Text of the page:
Arts key to towns’ futures - ACE report
Growing numbers of the public believe culture encourages people to move to particular towns, a survey for Arts Council England.
The survey, carried out by Wavehill Social and Economic Research https://www.wavehill.com, shows that 44% of those who remain in an area and 43% who moved to one cite arts and culture as an important factor in their decision – regardless of the job they do.
Main mage shows Piece Hall, Halifax, the sprawling 18th-century cloth hall that now houses exhibitions, shops, bars and restaurants.
Researching in Birmingham, Halifax, Hastings, Redruth, Southampton and Stoke-on-Trent, the survey found that 65% think arts and culture are good for well-being, and 36% think they are “essential to life”. “People who attend a wide range of arts and cultural events are more satisfied with their lives than those who do not” the report says, adding that almost half think attending arts and cultural events helps them feel part of a community.
And crucially, arts organisations are filling high street gaps as traditional retail outlets close.
Southampton's new Studio 144 theatre, visual arts and film centre
“These figures demonstrate that people value arts and culture and that the opportunity to visit a theatre, listen to music or borrow a book from a local library is as important a factor in their choice of where to live as the availability of good schools” said ACE chair Sir Nicholas Serota. “The report shows that public investment in the arts is helping to bring people together, promoting wellbeing, and sustaining towns and cities through the dramatic changes happening on high streets.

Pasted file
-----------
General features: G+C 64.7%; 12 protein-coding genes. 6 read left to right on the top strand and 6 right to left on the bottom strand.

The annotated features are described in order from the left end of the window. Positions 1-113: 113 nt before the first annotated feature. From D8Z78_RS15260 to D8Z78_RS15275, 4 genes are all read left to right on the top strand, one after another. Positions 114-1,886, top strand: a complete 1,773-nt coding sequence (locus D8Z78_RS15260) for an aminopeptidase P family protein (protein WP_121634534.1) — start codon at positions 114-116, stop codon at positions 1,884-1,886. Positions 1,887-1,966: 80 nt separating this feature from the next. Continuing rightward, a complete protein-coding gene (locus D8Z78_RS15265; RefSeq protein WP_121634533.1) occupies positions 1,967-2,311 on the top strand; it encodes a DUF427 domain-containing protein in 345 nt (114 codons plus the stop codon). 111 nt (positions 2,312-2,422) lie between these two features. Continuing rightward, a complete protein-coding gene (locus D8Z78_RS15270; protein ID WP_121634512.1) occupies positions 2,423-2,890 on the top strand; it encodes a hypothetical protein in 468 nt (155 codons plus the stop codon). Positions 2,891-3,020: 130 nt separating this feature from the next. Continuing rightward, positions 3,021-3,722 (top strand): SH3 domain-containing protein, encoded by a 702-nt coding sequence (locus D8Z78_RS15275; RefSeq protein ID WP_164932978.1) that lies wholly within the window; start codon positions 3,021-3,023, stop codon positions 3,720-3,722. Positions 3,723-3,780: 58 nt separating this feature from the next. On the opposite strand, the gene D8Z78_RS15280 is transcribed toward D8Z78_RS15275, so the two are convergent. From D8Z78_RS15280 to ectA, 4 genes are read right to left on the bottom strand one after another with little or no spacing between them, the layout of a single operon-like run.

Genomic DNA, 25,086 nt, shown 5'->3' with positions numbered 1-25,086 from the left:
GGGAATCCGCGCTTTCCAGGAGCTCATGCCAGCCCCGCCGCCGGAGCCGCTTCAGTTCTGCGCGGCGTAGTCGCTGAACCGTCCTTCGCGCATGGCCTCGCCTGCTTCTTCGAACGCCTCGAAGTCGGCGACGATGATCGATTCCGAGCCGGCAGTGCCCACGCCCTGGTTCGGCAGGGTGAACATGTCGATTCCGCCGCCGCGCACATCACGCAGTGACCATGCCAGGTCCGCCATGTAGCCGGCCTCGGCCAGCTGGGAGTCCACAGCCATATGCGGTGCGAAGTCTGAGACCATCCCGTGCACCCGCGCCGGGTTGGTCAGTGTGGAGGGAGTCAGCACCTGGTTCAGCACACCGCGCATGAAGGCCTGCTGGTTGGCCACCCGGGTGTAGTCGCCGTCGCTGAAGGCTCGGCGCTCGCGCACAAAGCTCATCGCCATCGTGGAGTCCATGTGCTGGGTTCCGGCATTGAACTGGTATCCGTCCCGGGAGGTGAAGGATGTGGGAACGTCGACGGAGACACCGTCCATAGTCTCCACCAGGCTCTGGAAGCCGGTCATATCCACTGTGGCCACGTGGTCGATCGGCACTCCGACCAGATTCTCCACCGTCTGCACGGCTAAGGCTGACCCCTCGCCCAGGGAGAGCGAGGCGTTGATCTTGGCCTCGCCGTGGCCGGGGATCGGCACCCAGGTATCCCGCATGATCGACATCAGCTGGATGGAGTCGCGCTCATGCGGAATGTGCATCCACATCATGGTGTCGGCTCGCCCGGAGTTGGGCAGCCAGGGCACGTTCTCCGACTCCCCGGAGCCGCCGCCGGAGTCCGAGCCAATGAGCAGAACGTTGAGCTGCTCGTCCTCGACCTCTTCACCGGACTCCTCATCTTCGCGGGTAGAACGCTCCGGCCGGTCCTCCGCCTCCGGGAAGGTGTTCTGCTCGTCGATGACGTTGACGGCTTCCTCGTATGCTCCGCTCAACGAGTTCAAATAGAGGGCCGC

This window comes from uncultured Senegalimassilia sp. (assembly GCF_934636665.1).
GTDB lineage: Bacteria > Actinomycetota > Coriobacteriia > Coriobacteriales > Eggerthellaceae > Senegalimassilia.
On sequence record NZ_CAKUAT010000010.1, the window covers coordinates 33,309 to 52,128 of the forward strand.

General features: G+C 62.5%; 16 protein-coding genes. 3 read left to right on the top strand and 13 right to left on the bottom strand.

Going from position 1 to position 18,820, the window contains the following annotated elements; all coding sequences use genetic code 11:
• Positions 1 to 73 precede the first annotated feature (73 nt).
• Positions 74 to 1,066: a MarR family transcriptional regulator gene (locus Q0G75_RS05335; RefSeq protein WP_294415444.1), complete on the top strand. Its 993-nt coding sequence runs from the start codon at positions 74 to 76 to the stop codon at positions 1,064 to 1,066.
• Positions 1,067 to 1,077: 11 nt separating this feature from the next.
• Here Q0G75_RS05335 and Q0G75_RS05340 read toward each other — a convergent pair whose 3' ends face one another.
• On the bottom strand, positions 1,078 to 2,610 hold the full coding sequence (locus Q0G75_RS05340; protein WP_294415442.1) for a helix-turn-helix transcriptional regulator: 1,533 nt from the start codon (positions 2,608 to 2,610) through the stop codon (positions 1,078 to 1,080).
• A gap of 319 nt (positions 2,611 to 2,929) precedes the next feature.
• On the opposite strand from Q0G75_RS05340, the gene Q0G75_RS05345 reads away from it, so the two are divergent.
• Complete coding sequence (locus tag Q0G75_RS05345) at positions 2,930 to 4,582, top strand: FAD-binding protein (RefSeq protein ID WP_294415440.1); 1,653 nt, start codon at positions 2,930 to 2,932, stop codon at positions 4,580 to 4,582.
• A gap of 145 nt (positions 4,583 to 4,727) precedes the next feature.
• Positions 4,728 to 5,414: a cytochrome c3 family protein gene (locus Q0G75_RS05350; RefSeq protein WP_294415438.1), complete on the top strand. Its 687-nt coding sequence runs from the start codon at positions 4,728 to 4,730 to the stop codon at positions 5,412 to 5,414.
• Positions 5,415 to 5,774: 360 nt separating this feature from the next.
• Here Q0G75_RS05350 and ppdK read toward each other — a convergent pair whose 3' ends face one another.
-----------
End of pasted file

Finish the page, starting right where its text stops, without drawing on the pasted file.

“By supporting our cultural sector we create happier, more vibrant communities where people are proud to live and work.”
The clearest recent example of the positive impact of art and culture is Hull, for which being City of Culture in 2017 boosted its economy, with £300m generated by tourism industry but also instilling in local people a renewed pride in Hull’s history and confidence in its future.
Hull’s experience has been mirrored by that of smaller towns across the country, including a wide range of market, coastal and post-industrial towns. Since 2012, the Arts Council has invested £53m in Creative People and Places, a programme designed to bring cultural events to areas with low levels of arts engagement, with a further £17.5m announced earlier this month. So far, the scheme has supported projects in 21 areas across England including Sunderland, St Helens, Barking and Luton.